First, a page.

[SGF FF[4] - Smart Game Format]

Twixt (GM[21])

Implementation of SGF FF[4] for Twixt

These specifications are intended as a standard for game and puzzle files used by Twixt programs.

The rules for Twixt can be found here. It should be noted that the different move syntax recommended there was intended initially for the PBMserv email server, which originally did not have a graphic user interface for Twixt. This new syntax is easier for a GUI to deal with, and is perhaps more readable by humans as well.

All (game-specific) property values are case insensitive.

The default board size is 24 x 24. The minimum number of rows or columns is 3, and the maximum 702. If a board is asymmetric (handicap game), the SZ property should specify [number_of_columns : number_of_rows] in line with the SGF FF[4] specification. If a non-square grid is specified for a game file, then the HA property should also appear in that file (see below.)

White tries to connect the top and bottom of the board; Black tries to connect the left and right sides.

The default first player is White. The default RU (Ruleset) value is "STD" (see below.)

Point and Move types


[ board ]

Holes on the board are labeled with letters for the columns and numbers for the rows, as shown. A cell is identified by the letter of its column, followed by the number of its row. Examples: [a3], [G5], [D11], [j10]. If more than 26 columns are used, then the form letter letter number is used. After Z comes AA, then AB, AC, etc.

Besides the grid of holes, there are two grids for the link centers. The shallow link grid contains the centers of links with shallow slope. Each link center point is the center of two distinct possible links. For example, a link from B2 to D3 has the same center as a link from D2 to B3. Shallow link coordinates have the form letter number * where the * indicates a position halfway between the hole row indicated by the number and the next hole row. For example, the link from B2 to D3 has C2* as its center. Similarly, steep link coordinates are of the form letter * number. For example, the center of a link from B2 to C4 is at B*3.


There are four types of normal moves:

Although this syntax places no restriction on the order in which these move types are made, a suggested convention for game files, when more than one move type is made by a player as part of the same turn, is to place a new peg as the final step. One possible drawback to this convention is that players would not be able to refrain from adding all legal links to the peg just placed. But since links may be removed on a subsequent move, this should make no practical difference in terms of game play. It may be more convenient to allow link removal moves after the new peg is placed, when using moves to set up a puzzle initial position.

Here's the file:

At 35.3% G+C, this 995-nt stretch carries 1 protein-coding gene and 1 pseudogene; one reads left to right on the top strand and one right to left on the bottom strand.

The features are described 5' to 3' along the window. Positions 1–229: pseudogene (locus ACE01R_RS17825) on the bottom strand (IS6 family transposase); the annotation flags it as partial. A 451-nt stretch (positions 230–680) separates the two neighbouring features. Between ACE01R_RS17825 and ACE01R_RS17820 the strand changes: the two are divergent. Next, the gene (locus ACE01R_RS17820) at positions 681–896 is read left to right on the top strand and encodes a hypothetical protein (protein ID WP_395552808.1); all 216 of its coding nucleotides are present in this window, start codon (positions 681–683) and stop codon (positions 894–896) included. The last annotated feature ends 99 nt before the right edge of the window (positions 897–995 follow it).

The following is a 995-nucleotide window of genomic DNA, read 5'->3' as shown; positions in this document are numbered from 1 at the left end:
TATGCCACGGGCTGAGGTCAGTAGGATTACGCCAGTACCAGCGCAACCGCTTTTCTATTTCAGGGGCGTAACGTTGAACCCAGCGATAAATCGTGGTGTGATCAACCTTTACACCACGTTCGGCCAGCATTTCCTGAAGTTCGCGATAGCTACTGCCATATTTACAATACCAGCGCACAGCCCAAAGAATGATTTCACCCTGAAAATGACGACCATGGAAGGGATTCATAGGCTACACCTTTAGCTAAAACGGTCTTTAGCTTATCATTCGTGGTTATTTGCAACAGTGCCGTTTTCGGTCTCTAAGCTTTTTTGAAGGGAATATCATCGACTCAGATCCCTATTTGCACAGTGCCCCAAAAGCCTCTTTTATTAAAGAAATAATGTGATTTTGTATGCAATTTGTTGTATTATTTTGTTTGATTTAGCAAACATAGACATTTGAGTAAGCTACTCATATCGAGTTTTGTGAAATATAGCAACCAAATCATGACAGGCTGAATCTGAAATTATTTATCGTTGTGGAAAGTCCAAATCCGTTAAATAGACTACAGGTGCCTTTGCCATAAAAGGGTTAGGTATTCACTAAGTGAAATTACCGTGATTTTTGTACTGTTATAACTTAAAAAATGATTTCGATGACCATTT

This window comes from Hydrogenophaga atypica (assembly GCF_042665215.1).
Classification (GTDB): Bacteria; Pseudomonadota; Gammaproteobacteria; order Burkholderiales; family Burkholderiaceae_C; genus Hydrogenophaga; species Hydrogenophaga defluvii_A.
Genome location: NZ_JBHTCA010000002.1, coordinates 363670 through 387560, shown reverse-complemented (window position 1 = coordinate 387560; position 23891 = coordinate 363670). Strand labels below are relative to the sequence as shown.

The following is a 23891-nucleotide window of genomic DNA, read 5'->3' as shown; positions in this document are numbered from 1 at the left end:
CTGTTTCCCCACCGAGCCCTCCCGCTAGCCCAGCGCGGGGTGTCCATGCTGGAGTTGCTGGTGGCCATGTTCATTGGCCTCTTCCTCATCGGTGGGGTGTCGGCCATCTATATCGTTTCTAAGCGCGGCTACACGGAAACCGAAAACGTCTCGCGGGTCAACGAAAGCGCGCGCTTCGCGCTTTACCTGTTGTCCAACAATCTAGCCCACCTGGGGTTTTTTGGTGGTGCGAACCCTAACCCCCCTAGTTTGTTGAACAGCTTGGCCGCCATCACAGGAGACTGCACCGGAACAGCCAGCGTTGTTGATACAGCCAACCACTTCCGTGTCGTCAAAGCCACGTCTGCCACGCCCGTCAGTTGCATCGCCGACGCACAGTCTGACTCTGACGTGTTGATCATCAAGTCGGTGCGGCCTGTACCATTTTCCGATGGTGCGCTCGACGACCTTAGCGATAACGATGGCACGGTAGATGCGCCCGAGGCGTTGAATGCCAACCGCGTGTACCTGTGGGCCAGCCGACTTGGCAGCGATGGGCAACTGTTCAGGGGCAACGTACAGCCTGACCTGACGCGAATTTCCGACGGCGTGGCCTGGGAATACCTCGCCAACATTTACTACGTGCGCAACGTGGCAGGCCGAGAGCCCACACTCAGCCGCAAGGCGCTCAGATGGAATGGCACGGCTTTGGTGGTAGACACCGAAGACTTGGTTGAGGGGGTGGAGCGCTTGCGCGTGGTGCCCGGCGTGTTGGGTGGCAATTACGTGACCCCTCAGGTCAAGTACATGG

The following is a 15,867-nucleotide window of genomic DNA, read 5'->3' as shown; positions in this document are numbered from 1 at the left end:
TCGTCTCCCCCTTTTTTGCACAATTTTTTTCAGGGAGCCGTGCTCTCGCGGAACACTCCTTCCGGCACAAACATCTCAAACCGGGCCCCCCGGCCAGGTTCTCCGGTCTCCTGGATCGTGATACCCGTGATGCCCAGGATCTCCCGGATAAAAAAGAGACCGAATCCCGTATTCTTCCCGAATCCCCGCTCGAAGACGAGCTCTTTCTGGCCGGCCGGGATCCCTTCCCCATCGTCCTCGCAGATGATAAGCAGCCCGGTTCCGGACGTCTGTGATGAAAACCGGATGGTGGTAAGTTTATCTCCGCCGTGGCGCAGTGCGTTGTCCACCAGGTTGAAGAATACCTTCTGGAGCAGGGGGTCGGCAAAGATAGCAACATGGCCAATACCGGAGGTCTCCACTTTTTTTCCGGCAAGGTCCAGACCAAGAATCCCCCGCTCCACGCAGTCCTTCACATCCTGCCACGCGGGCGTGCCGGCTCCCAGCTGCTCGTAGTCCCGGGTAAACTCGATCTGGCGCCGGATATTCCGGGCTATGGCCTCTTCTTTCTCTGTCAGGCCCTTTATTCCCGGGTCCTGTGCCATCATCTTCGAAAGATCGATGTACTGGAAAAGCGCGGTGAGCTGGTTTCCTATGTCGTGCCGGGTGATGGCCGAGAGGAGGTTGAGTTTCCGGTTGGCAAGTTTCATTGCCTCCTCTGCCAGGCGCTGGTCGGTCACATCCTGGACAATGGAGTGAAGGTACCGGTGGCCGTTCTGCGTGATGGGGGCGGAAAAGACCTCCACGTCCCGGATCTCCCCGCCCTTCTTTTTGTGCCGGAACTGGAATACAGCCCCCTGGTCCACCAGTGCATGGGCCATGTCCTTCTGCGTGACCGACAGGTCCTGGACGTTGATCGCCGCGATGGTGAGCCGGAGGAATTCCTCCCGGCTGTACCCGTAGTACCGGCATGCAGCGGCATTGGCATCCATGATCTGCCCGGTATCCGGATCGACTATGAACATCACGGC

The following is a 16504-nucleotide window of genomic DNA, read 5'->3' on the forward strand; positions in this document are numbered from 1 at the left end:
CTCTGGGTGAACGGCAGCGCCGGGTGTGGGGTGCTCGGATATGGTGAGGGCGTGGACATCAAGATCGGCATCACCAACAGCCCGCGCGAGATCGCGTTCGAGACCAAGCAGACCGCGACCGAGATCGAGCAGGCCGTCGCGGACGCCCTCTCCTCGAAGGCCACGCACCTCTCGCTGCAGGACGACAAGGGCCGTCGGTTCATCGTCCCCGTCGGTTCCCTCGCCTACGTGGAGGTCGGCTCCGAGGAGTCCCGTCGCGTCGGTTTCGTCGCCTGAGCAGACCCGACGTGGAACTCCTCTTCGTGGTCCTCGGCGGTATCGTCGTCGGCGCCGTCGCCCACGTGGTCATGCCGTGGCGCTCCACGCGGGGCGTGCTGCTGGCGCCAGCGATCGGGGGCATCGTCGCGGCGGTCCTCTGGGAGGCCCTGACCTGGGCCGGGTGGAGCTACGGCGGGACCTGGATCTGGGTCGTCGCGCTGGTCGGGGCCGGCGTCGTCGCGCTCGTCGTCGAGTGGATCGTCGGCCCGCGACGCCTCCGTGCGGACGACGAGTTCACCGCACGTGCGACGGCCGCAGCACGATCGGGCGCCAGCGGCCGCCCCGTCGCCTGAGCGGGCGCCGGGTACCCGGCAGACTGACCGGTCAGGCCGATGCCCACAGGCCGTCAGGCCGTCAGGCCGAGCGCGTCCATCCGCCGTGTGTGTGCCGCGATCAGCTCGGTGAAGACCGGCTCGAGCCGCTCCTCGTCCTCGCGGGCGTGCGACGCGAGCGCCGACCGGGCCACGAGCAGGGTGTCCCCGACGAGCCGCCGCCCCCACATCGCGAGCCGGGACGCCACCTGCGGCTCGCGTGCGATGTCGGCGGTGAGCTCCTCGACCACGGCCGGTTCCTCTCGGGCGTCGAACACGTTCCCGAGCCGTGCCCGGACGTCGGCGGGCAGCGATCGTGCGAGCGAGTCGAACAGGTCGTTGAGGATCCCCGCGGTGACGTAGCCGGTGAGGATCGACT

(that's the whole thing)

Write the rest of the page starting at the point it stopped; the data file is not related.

Here is an example of a move sequence where links are rearranged. White is to move:

[ before ]

After the sequence ;W[-F6*][-G*7][-H6*][-i*6][+i6][G7] the board looks like this, with Black to move:

[ after ]

Moves should be legal; there is no defined behaviour upon reading an illegal move, except to display an error message.

The following moves are special:

Both swap methods are equivalent in play terms, although the resulting move coordinates are mirror images of each other. A swap move may occur only on the second turn. Neither type of swap move should occur in a handicap game. The ruleset value does not necessarily indicate which type of swap is used, since the difference pertains to how the game is displayed, not the actual game position.

Example special moves: W[resign], B[swap-pieces], B[forfeit].


Property:      RU
Propvalue:     SimpleText
Propertytype:  game-info
Function:      This indicates what ruleset was used in the game. This is not
               specific to Twixt, but the values are.
               "STD"      Standard. Alex Randolph's original ruleset. You may remove and
                	  add your links as much as you wish during your turn. This is
                	  the default value.
               "PP"       Paper and pencil. This version is used on the Little Golem
                	  server. Links are not removed, but your own links may cross
                	  each other. This may result in a winning path which loops
                	  across itself.
               "3M"       Early 3M sets not only ignored link removal, but even worse,
                	  they left out any mention of swap. Very few such game records
                	  are known.
               "Twixteus" This is the name of a Twixt database program for the Atari ST.